The EU is racing to respond to the emergence of ChatGPT and other fast-advancing AI language models — putting it on a potential collision course with the US.
The White House has published some principles for keeping AI safe and China has moved ahead with draft rules designed to make sure that the new technology adheres to the country’s strict censorship rules. But the EU wants to set a legally binding global standard. Under the EU regulation, AI applications that pose an unacceptable risk will be banned and strict rules imposed on high-risk use cases.
Where to draw a line on what AI applications should be approved and what should be forbidden was at the center of the final parliamentary debate. The main point of contention came over facial recognition, and how to balance security while minimizing the risk of mass surveillance. Parliamentarians haggled over the real-time use of remote biometric identification, a type of automated surveillance that tracks faces, bodies, and movements.
Conservatives had wanted amendments that would allow the real-time use of biometric identification in three exceptional cases: to find a missing person, to prevent a terrorist attack, or to locate the suspect of a serious crime. In opposition, left-leading parliamentarians tabled an amendment for a complete ban. The final compromise was to ban the real-time use of the technology while allowing it in investigations of serious crimes, after approval from a judicial authority.
The launch of ChatGPT and other large language foundation models that can answer a broad range of questions with text, images, and video turned what was a technical dossier into a highly charged political one. Parliamentarians agreed to introduce specific obligations on ChatGPT-type services, including a requirement to publish a detailed summary of the training data covered by copyright law. The idea is to give rightsholders visibility. Eventually, they could seek payments from AI companies under EU copyright rules.
Another hot debate revolved around what applications posed an unacceptable risk. When first proposed, the list was limited. During the parliamentary debate, it expanded. High-risk applications now not only include AI systems used in critical infrastructure, but also social media recommender systems. Their developers will need to conduct risk assessments before putting them into use. These risk assessments include not just the impact on privacy and fundamental human rights, but monitoring environmental impact.
US tech is worried. The tech industry group, the Computer & Communications Industry Association, expressed concern that the parliamentary version of the law would slow down AI’s progress. “Making artificial intelligence work for the people is not just about addressing potential risks,” CCIA said. “It also means that promoting innovation needs to be at the core of the new regulation.”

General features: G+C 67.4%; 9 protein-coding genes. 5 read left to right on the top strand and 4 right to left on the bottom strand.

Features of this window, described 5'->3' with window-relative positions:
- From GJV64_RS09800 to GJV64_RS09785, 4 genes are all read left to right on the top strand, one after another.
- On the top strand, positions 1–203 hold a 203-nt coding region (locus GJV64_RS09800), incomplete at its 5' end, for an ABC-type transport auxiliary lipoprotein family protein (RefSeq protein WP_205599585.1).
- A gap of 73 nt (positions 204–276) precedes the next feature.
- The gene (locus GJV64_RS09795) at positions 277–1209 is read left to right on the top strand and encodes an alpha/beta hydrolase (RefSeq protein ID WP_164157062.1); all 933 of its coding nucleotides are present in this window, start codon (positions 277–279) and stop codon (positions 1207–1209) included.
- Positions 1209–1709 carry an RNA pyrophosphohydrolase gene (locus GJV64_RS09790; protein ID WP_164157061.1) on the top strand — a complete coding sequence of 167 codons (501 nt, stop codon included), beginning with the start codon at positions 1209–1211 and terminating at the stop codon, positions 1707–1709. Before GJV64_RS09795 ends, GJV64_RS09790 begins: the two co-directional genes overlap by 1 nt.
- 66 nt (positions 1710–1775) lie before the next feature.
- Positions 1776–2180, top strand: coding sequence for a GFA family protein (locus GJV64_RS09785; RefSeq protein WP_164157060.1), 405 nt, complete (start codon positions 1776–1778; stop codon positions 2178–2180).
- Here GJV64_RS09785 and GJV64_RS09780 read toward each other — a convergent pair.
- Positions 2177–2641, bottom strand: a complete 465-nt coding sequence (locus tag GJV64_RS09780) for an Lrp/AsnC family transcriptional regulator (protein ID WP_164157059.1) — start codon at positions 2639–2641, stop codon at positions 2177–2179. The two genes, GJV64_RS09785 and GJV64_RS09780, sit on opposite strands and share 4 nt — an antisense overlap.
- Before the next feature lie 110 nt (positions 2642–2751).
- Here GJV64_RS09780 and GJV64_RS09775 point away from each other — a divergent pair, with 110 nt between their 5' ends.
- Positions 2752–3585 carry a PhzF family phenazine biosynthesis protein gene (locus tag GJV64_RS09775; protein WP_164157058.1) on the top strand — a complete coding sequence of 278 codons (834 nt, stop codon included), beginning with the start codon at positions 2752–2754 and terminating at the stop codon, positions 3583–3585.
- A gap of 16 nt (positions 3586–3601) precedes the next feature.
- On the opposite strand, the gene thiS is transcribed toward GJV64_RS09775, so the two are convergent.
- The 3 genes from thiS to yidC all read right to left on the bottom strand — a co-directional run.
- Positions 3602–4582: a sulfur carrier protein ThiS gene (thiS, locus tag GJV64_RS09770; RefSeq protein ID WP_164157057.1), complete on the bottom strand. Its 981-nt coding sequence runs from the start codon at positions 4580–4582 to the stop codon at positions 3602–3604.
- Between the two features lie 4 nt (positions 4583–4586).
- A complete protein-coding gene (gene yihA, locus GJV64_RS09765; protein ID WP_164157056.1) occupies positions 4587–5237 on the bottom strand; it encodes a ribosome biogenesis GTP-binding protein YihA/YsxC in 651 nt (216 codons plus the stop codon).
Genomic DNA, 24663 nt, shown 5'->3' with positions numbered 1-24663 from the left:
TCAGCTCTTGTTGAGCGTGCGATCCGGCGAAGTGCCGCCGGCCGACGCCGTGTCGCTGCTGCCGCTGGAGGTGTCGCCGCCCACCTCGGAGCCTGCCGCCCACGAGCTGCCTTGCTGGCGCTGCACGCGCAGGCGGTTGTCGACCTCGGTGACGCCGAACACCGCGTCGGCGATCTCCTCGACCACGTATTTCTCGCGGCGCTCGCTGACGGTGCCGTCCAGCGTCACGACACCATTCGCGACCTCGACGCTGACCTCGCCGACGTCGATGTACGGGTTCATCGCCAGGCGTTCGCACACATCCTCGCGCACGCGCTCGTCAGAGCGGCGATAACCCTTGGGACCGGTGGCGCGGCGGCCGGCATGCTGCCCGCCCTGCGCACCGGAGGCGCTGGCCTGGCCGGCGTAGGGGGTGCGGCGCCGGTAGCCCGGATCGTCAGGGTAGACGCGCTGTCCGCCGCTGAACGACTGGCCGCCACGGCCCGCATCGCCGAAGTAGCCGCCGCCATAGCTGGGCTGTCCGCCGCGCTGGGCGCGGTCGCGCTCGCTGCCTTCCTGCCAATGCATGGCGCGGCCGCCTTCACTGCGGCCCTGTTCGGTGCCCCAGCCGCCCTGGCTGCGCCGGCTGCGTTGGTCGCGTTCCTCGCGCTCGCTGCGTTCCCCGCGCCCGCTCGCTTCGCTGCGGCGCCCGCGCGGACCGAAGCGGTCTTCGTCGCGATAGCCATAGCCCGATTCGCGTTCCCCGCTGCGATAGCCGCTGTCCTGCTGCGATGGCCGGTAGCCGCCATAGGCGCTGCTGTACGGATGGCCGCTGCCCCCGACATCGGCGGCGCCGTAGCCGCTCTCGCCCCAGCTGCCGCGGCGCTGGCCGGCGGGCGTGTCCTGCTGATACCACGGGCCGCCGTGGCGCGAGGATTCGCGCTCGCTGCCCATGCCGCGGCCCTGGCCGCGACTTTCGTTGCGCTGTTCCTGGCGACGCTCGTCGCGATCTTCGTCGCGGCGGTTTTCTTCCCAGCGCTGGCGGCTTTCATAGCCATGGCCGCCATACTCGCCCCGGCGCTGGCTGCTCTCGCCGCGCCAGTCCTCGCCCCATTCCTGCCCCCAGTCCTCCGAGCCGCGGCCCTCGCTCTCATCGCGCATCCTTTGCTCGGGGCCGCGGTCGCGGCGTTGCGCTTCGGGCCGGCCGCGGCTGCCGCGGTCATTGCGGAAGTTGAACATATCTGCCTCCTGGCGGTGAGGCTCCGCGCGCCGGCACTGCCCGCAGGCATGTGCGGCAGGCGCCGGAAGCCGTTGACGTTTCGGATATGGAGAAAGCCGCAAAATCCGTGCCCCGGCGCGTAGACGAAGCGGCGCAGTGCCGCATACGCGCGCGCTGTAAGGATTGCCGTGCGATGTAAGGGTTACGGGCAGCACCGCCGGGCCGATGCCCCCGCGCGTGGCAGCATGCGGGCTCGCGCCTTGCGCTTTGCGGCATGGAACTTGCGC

The final text will now be negotiated between parliamentarians, representatives of the EU governments, and the European Commission. A first trialogue was scheduled to take place right after EU Parliament’s vote and officials hope to finalize a text before the end of the year. Spain, which takes over the rotating EU presidency in July, has made finishing up the AI Act its top digital priority.
As Europe’s parliamentarians voted, the push to sign the world’s first AI treaty is faltering. The Council of Europe, an international body in charge of upholding human rights in its 46 participating countries, plus observers including the United States, Canada, Israel, and Japan, has been drafting a Convention on Artificial Intelligence, Human Rights, Democracy, and the Rule of Law.
But the committee’s plenary session, scheduled for September, has been canceled. The US had requested the drafting of the text occur behind closed doors, among governments. Civil society groups would be excluded.
Such secrecy runs against the Council of Europe’s internal policy.
Another issue is substantive. With the support of the United Kingdom, Canada, and Israel, the US is pushing to limit the scope AI Convention to only public bodies, leaving out the private sector. By contrast, the committee’s mandate refers to a “binding legal instrument” for both public and private organizations.
Luca Bertuzzi is Tech Editor of Brussels-based Euractiv.com.
Bandwidth is CEPA’s online journal dedicated to advancing transatlantic cooperation on tech policy. All opinions are those of the author and do not necessarily represent the position or views of the institutions they represent or the Center for European Policy Analysis.